Voting by mail tears down these impediments. Here in Illinois, I recently applied for my mail-in ballot. No excuse was required. I might choose not to vote by mail this November, but I want the option just in case if, for example, I contracted coronavirus. Exercising your right to vote should not be a death sentence
Mourners gather outside of the Ebenezer Baptist Church during the funeral service for the late Rep. John Lewis: Getty Images On the solemn day of John Lewis’ funeral, the New York Times published his inspiring final words , which included the unforgettable paragraph: “Ordinary people with extraordinary vision can redeem the soul of America by getting in what I call good trouble, necessary trouble. Voting and participating in the democratic process are key. The vote is the most powerful nonviolent change agent you have in a democratic society. You must use it because it is not guaranteed. You can lose it.”
That same morning of mourning, at 7:46 a.m. to be precise, President Trump, who apparently could not be bothered to attend the funeral, or even to pay his respects to Congressman Lewis when he lay in state at the Capitol, tweeted the following: “With Universal Mail-In Voting (not Absentee Voting, which is good), 2020 will be the most INACCURATE & FRAUDULENT Election in history. It will be a great embarrassment to the USA. Delay the Election until people can properly, securely and safely vote???”
This was no trial balloon. This was a mushroom cloud.
Aside from the insensitive timing of Trump’s words, the suggestion that a presidential election should be delayed should send chills down the spines of all of us, no matter which side of the red and blue divide you reside.
Historically, Americans (and predominantly people of color) have been wrongly imprisoned, beaten and even killed for trying to exercise their right to vote, John Lewis among them. The Voting Rights Act of 1965 is being chipped away with each subsequent election because of state and locally imposed impediments.
As Congressman Lewis wrote on his website: “There is not just one law, but many types of laws that are disenfranchising millions of voters: voter photo identification laws, proof of citizenship laws, barriers to registration, elimination of early voting and absentee voting, and laws making it harder to restore voting rights for people who have paid their debt to society.”
Story continues One does not have to be the proverbial rocket scientist to understand who these new barriers favor. People of color tend to vote Democrat. If Republicans can keep them from voting, it could make the difference in a close election locally and nationally.
Voting by mail tears down these impediments. Here in Illinois, I recently applied for my mail-in ballot. No excuse was required. I might choose not to vote by mail this November, but I want the option just in case if, for example, I contracted coronavirus. Exercising your right to vote should not be a death sentence.
Trump’s threatening tweet juxtaposed with the eloquence of Congressman Lewis’ essay brought to mind my own responsibility as a defender of the Constitution and of the cherished right to vote. My life of civil disobedience — what Lewis referred to as “good trouble, necessary trouble” — is spotty at best. The three protests and marches I have participated in during Trump’s reign of chaos seemed more like celebratory selfie moments than real change agents. We chanted, we walked and we held signs, and then we got lattes. We did not get into any trouble, good, necessary or otherwise.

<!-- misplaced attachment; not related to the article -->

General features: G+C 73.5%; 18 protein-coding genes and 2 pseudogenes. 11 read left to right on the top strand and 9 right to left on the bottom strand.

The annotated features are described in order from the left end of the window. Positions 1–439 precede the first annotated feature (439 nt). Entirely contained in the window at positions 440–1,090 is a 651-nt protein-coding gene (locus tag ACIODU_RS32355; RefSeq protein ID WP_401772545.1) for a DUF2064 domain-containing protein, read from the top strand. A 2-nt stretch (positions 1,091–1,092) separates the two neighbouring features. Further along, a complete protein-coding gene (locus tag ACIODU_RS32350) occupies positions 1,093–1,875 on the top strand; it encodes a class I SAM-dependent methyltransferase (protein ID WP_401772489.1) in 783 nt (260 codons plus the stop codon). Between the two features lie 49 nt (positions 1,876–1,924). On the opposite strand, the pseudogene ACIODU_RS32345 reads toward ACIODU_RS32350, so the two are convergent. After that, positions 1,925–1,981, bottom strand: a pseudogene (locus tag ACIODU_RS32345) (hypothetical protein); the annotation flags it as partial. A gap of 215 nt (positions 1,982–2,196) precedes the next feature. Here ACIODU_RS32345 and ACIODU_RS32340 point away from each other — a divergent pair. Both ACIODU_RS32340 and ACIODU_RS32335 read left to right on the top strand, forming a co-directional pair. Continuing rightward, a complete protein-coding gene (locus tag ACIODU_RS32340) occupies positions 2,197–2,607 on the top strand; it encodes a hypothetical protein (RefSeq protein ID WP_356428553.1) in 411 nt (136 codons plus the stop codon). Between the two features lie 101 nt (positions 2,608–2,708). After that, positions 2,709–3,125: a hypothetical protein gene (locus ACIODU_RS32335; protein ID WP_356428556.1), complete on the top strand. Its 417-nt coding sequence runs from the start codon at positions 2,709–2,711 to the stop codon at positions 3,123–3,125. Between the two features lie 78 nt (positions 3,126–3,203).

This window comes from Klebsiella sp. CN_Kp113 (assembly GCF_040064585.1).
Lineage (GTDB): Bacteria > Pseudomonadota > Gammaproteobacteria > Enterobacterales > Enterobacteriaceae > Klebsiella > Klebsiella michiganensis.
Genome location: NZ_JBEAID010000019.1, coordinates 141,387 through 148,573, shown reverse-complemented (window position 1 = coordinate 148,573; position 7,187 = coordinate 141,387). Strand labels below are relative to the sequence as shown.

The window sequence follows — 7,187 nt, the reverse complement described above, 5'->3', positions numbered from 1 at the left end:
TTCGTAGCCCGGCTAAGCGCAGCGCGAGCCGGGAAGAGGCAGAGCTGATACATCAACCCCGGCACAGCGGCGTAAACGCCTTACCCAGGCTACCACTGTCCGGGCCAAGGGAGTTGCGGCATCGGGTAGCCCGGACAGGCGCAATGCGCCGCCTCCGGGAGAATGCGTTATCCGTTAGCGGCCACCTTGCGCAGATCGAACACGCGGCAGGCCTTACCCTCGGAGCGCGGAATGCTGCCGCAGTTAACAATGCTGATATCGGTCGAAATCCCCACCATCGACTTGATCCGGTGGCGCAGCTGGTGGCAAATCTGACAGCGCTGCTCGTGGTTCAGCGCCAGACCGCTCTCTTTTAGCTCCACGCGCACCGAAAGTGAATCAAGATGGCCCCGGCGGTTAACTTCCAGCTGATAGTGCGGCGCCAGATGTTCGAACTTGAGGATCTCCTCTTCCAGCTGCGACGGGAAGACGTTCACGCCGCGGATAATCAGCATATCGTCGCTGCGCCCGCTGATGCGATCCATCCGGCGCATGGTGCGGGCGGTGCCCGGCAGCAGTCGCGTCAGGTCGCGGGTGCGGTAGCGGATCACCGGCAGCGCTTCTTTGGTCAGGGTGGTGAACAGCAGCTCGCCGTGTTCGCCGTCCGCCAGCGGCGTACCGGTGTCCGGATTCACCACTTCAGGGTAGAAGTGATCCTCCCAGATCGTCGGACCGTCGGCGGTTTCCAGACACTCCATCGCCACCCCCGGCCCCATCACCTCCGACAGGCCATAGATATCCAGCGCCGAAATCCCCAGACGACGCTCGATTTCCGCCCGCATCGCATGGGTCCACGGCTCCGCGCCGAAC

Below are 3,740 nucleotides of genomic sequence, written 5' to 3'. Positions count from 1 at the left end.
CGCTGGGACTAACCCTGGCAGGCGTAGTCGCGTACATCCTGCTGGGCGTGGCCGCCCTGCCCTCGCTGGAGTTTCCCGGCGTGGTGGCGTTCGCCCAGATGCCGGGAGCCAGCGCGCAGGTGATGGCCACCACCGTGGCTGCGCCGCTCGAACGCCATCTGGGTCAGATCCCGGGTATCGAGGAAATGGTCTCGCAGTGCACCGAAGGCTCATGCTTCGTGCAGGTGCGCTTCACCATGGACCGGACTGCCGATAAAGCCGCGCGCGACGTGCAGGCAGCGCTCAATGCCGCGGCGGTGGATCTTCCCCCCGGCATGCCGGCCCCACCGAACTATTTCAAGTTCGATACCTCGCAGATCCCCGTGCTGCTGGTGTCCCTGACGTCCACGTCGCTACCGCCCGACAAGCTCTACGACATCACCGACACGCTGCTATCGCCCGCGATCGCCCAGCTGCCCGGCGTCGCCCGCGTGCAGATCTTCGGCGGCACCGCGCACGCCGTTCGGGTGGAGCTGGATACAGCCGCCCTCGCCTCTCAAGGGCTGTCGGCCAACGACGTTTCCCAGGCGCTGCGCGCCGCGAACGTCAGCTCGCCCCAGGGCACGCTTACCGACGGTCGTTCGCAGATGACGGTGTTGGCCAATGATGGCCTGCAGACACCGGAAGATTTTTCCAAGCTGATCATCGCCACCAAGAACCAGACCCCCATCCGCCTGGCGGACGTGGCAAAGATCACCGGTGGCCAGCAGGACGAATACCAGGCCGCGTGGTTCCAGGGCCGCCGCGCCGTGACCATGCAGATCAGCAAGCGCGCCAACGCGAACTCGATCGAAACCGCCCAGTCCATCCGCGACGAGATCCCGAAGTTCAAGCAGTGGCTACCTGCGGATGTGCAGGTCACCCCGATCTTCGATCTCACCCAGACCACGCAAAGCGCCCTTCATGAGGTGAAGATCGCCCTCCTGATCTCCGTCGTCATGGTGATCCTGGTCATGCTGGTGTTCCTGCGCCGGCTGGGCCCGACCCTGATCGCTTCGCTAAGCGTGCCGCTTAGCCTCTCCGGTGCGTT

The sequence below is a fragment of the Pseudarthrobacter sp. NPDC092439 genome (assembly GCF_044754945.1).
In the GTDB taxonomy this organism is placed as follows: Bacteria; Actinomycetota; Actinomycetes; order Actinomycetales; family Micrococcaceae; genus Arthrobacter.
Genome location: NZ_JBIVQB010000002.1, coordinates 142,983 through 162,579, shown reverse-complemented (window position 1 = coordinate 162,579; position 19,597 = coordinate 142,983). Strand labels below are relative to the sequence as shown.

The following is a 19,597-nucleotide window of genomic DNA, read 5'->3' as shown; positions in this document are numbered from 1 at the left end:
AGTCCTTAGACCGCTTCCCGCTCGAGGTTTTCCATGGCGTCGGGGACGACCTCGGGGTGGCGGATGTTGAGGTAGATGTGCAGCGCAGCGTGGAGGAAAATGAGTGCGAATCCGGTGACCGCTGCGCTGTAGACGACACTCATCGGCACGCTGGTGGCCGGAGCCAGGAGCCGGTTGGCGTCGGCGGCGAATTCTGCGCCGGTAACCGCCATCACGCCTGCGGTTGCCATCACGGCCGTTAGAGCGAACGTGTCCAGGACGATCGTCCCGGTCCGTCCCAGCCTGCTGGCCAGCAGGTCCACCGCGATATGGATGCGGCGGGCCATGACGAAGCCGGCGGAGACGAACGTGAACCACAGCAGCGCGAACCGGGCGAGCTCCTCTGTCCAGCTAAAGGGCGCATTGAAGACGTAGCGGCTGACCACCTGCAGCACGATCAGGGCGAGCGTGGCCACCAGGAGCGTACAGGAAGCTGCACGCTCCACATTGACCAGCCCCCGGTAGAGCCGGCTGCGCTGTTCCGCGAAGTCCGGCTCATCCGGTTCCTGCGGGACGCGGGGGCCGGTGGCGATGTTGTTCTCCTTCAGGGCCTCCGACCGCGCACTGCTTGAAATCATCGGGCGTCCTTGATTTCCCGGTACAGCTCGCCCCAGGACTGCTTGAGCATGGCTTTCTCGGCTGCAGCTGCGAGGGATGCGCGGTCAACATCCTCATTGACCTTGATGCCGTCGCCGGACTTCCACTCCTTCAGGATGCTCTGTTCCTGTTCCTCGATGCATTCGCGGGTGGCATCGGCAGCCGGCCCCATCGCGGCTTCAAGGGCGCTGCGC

I now realize that if Trump delays the election using federal troops similar to the ones deployed in Portland and other cities, I need to take to the streets in an entirely new way. The violent examples of how demonstrators in Washington’s Lafayette Park and on the streets of Portland were “dominated” by the Office of Homeland Security’s goon squads might give pause to anyone wanting to peacefully protest.
Yet, that is the point of the heavy-handed federal response: to create fear, followed by despair and then apathy. But, for me, a 64-year-old man with any luck looking at maybe 20 more decent years, the Trump threats and the growing presence of militarized robo-cop thugs has had the opposite effect.
Congressman Lewis and so many others sacrificed their bodies during the civil rights movement. Death was a real possibility each time they left their homes, but they kept their eyes on the prize — and all of us are better for their heroism.
President Obama’s eulogy for Congressman Lewis came several hours after Trump’s chilling tweet and provided a reminder of how words can unite and inspire instead of divide and inflame. Obama said of his friend “that as long as he had a breath in his body, he would do everything he could to preserve this democracy, and as long as we have breath in our bodies, we had to continue his cause.”
Now it’s my turn. Inspired by Congressman Lewis’ courage, and the thousands of protesters demanding racial justice, I am willing to risk injury and even death to defend the right to vote — the most important pillar of our democracy. Yes, until my very last breath.
Stephen J. Lyons is the author of four books of essays and journalism. His most recent book is “Going Driftless: Life Lessons from the Heartland for Unraveling Times.”
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